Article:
"The singular pronoun 'he,' referring to 'M.R. Harrington,' agrees with the singular verb 'named.'"

The subject of a sentence in the passive voice is said to perform an action

The sentence in question: "After two terms in the Texas State Senate, Barbara Jordan elected to the United States House of Representatives, where she served from 1973 to 1979." (OC-4.5.19)

The explanation: "A main verb ('was elected') is needed to indicate that Barbara Jordan, the subject of the sentence, is performing the action described in the sentence."

'Was' is required because the predicate needs a tensed verb. Barbara Jordan is not performing an action in this sentence (i.e., not the actor). She experiences the election. Indeed, traditional definitions of the passive voice stress this semantic relationship as the passive voice's signal feature.

Adjectives are classified as verbs

"The singular verb, 'was able,' agrees with the singular subject, 'doctor.'" (SG-6.4.15.B)

Only was is a verb here. Able is an adjective.

Content clauses are mistaken for relative clauses

In the following sentence, the that-clause is incorrectly called a relative clause:

"The educator’s remarks stressed that well-funded literacy programs are needed if everyone is to gain the skills required for survival in society." (OC-6.5.10)

Distinguishing relative and content clauses is something that always gave my students trouble, but it's actually not particularly esoteric a distinction, and anyone who is qualified enough to write this sort of explanatory key ought to know the difference. There is no pronoun or gap in this subordinate clause. Notice that "well-funded literacy programs are needed...society" is structurally complete. Nothing has been replaced with a relative pronoun. That in this clause is just a subordinator.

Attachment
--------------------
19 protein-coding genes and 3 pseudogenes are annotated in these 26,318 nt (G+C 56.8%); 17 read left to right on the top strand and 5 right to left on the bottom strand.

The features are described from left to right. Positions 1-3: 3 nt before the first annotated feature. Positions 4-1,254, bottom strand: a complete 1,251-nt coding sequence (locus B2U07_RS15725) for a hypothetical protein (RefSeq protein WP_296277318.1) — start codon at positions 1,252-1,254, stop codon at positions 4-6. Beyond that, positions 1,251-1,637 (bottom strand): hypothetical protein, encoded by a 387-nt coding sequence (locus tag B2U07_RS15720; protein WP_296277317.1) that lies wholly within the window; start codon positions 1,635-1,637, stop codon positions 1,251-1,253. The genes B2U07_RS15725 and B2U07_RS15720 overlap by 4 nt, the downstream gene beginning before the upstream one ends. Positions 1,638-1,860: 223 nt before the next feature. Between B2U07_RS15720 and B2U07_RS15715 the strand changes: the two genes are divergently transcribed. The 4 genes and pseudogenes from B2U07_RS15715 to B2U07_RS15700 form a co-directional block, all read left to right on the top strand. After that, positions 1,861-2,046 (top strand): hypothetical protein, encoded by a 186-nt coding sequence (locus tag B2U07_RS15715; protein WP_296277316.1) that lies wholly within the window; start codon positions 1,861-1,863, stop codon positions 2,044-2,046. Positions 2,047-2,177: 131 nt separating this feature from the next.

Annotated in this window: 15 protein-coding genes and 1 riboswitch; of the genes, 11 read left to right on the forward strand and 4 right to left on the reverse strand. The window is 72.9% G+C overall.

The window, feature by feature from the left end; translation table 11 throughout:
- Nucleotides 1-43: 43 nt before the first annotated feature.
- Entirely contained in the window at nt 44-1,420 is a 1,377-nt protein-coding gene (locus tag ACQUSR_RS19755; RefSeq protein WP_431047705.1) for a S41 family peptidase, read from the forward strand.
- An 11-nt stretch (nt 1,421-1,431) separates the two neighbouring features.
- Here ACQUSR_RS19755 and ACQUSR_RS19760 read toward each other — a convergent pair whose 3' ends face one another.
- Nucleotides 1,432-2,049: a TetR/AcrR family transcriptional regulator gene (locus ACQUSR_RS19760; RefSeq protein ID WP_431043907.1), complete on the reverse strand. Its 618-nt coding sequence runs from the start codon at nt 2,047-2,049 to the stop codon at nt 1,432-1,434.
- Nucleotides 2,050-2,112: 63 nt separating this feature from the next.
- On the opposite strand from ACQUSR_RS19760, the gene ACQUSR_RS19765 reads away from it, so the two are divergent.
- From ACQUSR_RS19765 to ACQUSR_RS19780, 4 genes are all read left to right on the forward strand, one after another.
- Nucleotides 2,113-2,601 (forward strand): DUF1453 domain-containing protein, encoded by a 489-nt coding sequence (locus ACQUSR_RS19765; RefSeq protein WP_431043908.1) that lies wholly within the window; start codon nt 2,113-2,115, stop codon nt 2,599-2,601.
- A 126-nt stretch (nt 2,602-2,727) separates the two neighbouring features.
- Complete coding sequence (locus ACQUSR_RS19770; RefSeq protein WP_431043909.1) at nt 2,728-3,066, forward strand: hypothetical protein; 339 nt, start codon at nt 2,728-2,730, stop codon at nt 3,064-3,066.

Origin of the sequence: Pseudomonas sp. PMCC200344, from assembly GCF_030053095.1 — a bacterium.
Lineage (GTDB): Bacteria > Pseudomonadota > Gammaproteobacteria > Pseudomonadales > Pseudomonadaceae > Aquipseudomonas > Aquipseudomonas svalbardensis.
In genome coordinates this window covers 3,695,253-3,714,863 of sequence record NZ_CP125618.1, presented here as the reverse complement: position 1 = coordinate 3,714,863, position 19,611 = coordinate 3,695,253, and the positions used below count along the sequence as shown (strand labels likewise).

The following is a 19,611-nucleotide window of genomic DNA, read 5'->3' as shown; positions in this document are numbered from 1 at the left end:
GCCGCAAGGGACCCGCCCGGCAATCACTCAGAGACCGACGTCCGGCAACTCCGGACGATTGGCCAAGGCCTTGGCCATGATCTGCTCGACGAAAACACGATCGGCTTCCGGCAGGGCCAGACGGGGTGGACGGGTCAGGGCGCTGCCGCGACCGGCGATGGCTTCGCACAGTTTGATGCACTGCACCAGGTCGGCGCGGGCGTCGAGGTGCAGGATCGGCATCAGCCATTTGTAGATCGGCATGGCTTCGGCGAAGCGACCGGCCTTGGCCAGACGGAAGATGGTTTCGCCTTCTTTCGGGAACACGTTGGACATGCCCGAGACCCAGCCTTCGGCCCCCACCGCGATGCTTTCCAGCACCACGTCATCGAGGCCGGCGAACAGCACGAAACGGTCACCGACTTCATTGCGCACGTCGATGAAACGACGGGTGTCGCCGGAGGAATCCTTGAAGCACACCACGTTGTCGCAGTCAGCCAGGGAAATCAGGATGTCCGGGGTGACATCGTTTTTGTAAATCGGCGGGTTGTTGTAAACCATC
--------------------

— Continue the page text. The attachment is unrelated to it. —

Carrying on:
The same mis-analysis occurs in SG-6.4.26, OC-1.7.16, OC-1.10.6, OC-6.5.22

Adverbs are confused with pronouns

"Where," a relative adverb, is mis-labeled in SG-3.10.11, OC-p.5.17, OC-p.5.23. "There" is mis-labeled in SG-4.10.6.

Relative pronouns are labeled conjunctions

See SG-7.3.16.

Demonstratives are labeled relative pronouns

See SG-1.7.28, SG-5.4.1, SG-5.4.14, SG-7.3.11.

Whether you want to call that in a construction like "that of his ancestors" a demonstrative determiner (Huddleston & Pullum, 2002, p. 352) or a demonstrative pronoun, as in the traditional account, it is certainly not a relative pronoun.

Corrections are suggested that result in ungrammatical sentences

Question SG-5.10.12 reads as follows with choice E substituted in (text from choice E is underlined):

Giraffes born with very long necks were able to stay alive when food was scarce and therefore have this desirable trait inherited in their offspring.

The explanation claims that this choice "involves inconsistent verb tenses. The verb 'have' is not consistent in tense with the rest of the verbs in the sentence. It should simply be 'were.'"

The verb tense is inconsistent, but replacing "have" with "were" is, if anything, worse ("and therefore were this desirable trait inherited...") Calling the tense inconsistent is an inadequate explanation anyway, since changing the tense of "have" to "had" makes the tense consistent, but does not fix the basic problem with the resultative use of 'had' (it sounds illogically as if the inheritance was the outcome of deliberate intent, e.g., "He had Bill fired.")

Another example of an inadequate correction can be found in OC-6.5.4. The sentence (again with choice E substituted) reads:

Many psychologists do not use hypnosis in their practices, their knowledge of it being very little results in wariness of it.

The explanation reads, "Choice (E) involves improper pronoun case. "It" should be "its."
Although there are two its in this sentence, the first one must be intended. The author of the explanation is undoubtedly thinking of the traditional rule for the subject of a gerund. Yet making this substitution produces no improvement in the sentence:

"...their knowledge of its being very little results in wariness of it."